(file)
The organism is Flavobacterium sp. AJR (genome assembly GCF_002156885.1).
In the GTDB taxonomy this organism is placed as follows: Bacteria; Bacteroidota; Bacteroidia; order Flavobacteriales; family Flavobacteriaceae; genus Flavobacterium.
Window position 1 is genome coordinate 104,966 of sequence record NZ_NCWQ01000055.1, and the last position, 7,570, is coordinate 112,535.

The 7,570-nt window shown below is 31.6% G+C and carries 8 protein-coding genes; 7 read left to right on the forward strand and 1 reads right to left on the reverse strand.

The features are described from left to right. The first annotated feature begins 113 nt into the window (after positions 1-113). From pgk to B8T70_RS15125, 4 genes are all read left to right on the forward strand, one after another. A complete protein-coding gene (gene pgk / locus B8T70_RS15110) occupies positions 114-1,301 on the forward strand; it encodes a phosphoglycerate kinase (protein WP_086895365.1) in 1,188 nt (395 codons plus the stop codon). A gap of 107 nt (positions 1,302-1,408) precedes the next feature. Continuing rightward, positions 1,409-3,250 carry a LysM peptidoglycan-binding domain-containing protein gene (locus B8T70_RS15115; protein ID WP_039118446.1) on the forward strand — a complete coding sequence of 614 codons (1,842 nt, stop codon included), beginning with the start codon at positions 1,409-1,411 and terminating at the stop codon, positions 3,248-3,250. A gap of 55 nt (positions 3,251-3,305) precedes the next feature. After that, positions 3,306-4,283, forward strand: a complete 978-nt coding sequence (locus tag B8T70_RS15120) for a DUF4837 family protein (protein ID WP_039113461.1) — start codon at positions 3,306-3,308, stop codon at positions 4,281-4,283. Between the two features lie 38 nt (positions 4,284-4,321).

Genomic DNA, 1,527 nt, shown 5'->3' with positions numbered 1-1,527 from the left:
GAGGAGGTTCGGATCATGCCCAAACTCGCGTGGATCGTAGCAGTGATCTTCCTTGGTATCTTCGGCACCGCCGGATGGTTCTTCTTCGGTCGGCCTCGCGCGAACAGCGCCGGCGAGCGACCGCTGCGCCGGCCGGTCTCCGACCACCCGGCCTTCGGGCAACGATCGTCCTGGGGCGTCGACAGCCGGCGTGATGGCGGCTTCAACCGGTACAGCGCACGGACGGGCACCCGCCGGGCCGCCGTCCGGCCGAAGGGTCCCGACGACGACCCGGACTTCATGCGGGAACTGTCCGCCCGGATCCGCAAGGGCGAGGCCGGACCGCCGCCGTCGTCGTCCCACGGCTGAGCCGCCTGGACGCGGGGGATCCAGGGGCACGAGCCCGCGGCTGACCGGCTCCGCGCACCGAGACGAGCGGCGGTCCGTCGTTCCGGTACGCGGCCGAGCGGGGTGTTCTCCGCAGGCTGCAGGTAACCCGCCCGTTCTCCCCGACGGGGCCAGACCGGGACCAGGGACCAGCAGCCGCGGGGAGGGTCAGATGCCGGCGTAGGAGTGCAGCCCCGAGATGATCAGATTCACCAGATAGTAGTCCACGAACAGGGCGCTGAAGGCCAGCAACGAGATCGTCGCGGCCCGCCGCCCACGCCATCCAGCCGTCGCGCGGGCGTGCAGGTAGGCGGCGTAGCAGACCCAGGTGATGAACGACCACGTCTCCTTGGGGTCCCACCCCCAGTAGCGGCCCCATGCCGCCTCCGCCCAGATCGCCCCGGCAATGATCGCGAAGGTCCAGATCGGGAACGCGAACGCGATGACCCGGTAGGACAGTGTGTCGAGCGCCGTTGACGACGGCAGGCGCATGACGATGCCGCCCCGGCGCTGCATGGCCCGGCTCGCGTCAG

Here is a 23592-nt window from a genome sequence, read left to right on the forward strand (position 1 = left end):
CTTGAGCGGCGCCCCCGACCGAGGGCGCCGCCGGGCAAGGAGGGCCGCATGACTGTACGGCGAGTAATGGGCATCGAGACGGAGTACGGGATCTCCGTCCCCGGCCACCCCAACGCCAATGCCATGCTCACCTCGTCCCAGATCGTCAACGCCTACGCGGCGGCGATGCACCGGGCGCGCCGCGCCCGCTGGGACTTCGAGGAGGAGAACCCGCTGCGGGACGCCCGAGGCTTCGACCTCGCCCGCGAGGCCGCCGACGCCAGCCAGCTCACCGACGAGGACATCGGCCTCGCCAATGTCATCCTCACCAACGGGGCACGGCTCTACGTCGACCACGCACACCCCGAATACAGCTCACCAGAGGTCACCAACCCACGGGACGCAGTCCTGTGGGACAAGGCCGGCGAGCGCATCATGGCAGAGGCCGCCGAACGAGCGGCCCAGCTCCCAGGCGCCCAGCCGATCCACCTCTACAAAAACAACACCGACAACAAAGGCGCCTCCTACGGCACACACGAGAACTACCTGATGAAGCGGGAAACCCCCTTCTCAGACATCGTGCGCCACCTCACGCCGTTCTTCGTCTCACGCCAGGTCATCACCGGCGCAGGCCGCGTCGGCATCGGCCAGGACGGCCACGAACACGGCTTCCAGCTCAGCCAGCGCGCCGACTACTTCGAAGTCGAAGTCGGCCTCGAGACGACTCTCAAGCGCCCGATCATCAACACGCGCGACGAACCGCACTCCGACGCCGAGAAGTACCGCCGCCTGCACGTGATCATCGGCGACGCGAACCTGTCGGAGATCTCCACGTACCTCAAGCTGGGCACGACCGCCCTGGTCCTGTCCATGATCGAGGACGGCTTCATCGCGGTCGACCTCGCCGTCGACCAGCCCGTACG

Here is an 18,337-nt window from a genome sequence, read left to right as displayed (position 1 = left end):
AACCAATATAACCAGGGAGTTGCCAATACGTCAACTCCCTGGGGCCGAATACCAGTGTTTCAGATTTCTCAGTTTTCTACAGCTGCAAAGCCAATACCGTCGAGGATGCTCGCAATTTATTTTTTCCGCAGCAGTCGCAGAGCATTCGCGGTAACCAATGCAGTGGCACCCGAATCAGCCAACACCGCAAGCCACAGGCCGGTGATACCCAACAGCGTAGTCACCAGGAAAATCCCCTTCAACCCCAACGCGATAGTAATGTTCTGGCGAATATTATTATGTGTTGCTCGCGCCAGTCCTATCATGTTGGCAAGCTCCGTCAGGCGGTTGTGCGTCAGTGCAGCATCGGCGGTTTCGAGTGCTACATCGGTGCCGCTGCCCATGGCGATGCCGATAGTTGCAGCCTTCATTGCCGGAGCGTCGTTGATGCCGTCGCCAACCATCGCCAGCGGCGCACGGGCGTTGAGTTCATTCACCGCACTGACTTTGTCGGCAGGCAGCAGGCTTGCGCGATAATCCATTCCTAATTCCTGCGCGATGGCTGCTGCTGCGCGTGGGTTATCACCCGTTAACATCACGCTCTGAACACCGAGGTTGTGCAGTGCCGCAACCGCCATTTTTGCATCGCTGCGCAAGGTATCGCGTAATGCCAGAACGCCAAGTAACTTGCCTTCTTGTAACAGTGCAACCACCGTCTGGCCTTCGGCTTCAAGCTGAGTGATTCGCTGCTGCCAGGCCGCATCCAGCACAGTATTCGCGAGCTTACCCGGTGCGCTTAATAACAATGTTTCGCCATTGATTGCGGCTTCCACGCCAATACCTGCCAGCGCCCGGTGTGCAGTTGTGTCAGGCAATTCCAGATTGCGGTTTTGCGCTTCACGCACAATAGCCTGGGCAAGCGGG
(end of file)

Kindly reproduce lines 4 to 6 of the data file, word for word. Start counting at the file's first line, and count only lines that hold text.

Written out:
The 7,570-nt window shown below is 31.6% G+C and carries 8 protein-coding genes; 7 read left to right on the forward strand and 1 reads right to left on the reverse strand.

The features are described from left to right. The first annotated feature begins 113 nt into the window (after positions 1-113). From pgk to B8T70_RS15125, 4 genes are all read left to right on the forward strand, one after another. A complete protein-coding gene (gene pgk / locus B8T70_RS15110) occupies positions 114-1,301 on the forward strand; it encodes a phosphoglycerate kinase (protein WP_086895365.1) in 1,188 nt (395 codons plus the stop codon). A gap of 107 nt (positions 1,302-1,408) precedes the next feature. Continuing rightward, positions 1,409-3,250 carry a LysM peptidoglycan-binding domain-containing protein gene (locus B8T70_RS15115; protein ID WP_039118446.1) on the forward strand — a complete coding sequence of 614 codons (1,842 nt, stop codon included), beginning with the start codon at positions 1,409-1,411 and terminating at the stop codon, positions 3,248-3,250. A gap of 55 nt (positions 3,251-3,305) precedes the next feature. After that, positions 3,306-4,283, forward strand: a complete 978-nt coding sequence (locus tag B8T70_RS15120) for a DUF4837 family protein (protein ID WP_039113461.1) — start codon at positions 3,306-3,308, stop codon at positions 4,281-4,283. Between the two features lie 38 nt (positions 4,284-4,321).

Genomic DNA, 1,527 nt, shown 5'->3' with positions numbered 1-1,527 from the left: